The mesothelioma cases are distinct from the talcum powder lawsuits that focus on ovarian cancer. Two reasons stand out: first, mesothelioma cancer has an extremely long latency period, sometimes as long as 50 years. The longer the elapsed time, the greater the possibility is that there was an intervening cause. J&J made that argument at trial.
Second, since the asbestos levels in talc have been monitored since the mid-1970s, winning a mesothelioma talcum powder lawsuit requires proving that 40 or 50 years ago the talcum powder in question was contaminated with asbestos. It’s hard to find samples that old. Plaintiffs had to fall back on eBay and collectors. In its defense, J&J relied on contemporaneous testing, which may have used different methodology and standards.
The causal link between asbestos exposure and talc is well established. Although circumstantial at best, the possibility that talc might be contaminated with asbestos fibers is plausible since the minerals often occur in natural outcroppings together.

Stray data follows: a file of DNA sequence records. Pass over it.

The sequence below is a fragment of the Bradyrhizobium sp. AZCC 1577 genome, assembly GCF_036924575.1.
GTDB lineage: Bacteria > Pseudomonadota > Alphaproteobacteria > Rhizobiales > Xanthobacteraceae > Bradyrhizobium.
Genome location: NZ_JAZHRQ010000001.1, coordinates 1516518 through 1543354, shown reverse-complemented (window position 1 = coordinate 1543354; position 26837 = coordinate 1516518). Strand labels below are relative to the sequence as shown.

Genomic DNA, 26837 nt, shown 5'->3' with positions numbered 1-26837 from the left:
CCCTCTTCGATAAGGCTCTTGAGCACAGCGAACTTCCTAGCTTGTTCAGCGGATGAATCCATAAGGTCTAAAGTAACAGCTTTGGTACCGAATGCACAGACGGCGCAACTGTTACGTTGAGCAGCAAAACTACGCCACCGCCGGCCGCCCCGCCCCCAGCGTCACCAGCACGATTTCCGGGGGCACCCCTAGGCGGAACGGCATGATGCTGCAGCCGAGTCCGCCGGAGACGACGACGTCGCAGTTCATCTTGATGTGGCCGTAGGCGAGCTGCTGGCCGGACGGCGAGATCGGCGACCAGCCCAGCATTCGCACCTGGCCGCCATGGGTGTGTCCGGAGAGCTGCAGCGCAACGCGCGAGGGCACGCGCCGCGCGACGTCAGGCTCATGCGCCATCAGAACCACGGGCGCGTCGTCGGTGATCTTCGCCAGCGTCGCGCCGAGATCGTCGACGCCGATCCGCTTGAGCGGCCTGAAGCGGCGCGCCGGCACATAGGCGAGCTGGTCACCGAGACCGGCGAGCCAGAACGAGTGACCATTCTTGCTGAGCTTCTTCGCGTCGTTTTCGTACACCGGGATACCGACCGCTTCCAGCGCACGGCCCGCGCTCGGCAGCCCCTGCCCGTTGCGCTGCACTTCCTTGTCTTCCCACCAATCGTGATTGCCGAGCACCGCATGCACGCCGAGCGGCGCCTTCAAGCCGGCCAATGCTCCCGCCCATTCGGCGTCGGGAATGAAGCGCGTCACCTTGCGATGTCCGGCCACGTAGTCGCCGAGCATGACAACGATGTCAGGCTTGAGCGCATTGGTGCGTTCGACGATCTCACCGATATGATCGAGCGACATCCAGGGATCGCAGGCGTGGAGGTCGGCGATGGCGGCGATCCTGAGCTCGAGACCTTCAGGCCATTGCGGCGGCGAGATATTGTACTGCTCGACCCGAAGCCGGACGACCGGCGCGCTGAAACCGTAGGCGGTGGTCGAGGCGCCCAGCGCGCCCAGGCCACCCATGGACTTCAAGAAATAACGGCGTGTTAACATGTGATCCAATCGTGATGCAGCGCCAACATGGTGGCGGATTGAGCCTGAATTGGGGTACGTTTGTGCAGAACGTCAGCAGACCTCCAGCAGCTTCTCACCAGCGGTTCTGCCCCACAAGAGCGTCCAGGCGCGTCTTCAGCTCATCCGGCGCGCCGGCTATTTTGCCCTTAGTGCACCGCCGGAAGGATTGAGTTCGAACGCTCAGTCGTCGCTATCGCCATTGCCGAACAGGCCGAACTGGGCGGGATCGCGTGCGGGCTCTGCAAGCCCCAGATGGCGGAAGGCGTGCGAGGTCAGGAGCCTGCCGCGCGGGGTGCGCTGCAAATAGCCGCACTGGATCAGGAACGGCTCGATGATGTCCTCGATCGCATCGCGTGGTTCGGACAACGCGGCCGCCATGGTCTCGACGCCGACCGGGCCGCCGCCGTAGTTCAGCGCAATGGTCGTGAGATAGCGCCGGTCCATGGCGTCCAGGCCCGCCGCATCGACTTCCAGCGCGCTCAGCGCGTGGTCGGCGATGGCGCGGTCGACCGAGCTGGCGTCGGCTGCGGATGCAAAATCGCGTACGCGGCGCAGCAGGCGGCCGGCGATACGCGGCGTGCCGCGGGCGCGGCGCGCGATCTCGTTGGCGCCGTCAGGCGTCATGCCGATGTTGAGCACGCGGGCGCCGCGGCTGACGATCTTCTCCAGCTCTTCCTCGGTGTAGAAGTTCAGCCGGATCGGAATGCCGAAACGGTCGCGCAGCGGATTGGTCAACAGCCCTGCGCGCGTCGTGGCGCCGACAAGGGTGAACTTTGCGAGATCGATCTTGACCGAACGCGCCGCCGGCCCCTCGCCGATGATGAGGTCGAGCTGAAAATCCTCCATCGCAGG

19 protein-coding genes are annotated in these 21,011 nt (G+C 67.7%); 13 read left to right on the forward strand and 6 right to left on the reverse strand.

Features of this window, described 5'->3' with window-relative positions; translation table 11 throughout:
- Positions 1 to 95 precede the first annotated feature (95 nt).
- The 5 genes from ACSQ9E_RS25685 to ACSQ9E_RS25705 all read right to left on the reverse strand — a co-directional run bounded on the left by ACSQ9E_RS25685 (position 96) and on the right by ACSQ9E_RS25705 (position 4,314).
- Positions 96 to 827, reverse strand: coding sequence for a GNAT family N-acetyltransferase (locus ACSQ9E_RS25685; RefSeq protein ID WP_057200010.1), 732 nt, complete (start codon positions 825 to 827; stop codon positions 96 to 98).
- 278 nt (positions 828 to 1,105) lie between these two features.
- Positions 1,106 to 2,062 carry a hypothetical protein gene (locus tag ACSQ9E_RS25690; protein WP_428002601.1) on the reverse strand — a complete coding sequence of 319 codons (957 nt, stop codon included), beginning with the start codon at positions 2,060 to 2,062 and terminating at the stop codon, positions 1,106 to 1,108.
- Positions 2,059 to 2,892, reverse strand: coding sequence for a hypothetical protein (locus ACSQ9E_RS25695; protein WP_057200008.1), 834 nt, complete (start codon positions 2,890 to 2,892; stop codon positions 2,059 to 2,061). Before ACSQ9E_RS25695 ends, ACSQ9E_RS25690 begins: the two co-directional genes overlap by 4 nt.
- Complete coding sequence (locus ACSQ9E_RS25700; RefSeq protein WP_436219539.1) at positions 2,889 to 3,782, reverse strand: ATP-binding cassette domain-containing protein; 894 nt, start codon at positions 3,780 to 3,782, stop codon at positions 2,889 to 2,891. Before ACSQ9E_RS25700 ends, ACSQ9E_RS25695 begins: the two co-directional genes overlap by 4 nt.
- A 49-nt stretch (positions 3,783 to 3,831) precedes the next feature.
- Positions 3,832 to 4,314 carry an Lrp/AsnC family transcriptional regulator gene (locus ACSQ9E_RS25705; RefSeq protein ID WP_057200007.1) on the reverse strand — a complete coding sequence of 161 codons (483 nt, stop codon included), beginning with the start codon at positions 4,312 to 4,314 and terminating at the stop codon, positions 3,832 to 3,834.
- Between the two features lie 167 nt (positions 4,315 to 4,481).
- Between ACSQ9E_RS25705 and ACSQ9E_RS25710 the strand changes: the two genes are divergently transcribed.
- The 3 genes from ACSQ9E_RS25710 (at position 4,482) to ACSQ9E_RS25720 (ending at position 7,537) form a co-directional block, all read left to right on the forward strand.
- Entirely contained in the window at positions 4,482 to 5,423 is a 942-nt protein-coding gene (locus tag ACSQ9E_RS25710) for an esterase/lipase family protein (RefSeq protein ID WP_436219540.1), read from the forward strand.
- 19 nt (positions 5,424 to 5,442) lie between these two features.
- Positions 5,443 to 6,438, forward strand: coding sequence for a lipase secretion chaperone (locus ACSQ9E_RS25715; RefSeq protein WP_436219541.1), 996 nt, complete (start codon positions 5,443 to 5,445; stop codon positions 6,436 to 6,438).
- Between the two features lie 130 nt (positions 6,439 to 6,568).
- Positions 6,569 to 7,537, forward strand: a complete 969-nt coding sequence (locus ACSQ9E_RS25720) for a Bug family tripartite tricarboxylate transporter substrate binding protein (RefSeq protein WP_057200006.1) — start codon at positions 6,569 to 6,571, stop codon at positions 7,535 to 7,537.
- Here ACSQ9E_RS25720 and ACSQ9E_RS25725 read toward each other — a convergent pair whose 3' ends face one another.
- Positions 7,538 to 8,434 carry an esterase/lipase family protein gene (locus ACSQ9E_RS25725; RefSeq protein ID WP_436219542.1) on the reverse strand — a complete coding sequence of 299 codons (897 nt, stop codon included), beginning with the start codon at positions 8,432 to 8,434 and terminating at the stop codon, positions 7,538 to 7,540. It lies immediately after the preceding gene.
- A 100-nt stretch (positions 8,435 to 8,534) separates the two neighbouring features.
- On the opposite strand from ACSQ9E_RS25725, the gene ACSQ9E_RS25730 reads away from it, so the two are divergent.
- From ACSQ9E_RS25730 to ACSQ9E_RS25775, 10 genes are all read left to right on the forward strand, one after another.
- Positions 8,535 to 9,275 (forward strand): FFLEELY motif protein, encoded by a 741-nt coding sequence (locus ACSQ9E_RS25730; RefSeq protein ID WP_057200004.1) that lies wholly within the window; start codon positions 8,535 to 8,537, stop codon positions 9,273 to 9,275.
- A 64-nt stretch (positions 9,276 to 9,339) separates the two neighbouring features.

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Finally, in what appears to have been an attempt to mislead consumers, the company exerted pressure on its Italian supplier to stop the distribution of a booklet that revealed the discovery of trace amounts of asbestos in the talc from that mine. J&J also allegedly trained its employees to reassure anyone concerned about asbestos contamination that the substance had never been found in its baby powder.
Although the jury found for J&J in Herford’s case, there seems to be more than enough smoke to suggest fire. More mesothelioma talcum powder lawsuits can be expected.
The case is Herford et al v. AT&T Corp et al, Los Angeles Superior Court, No. BC646315.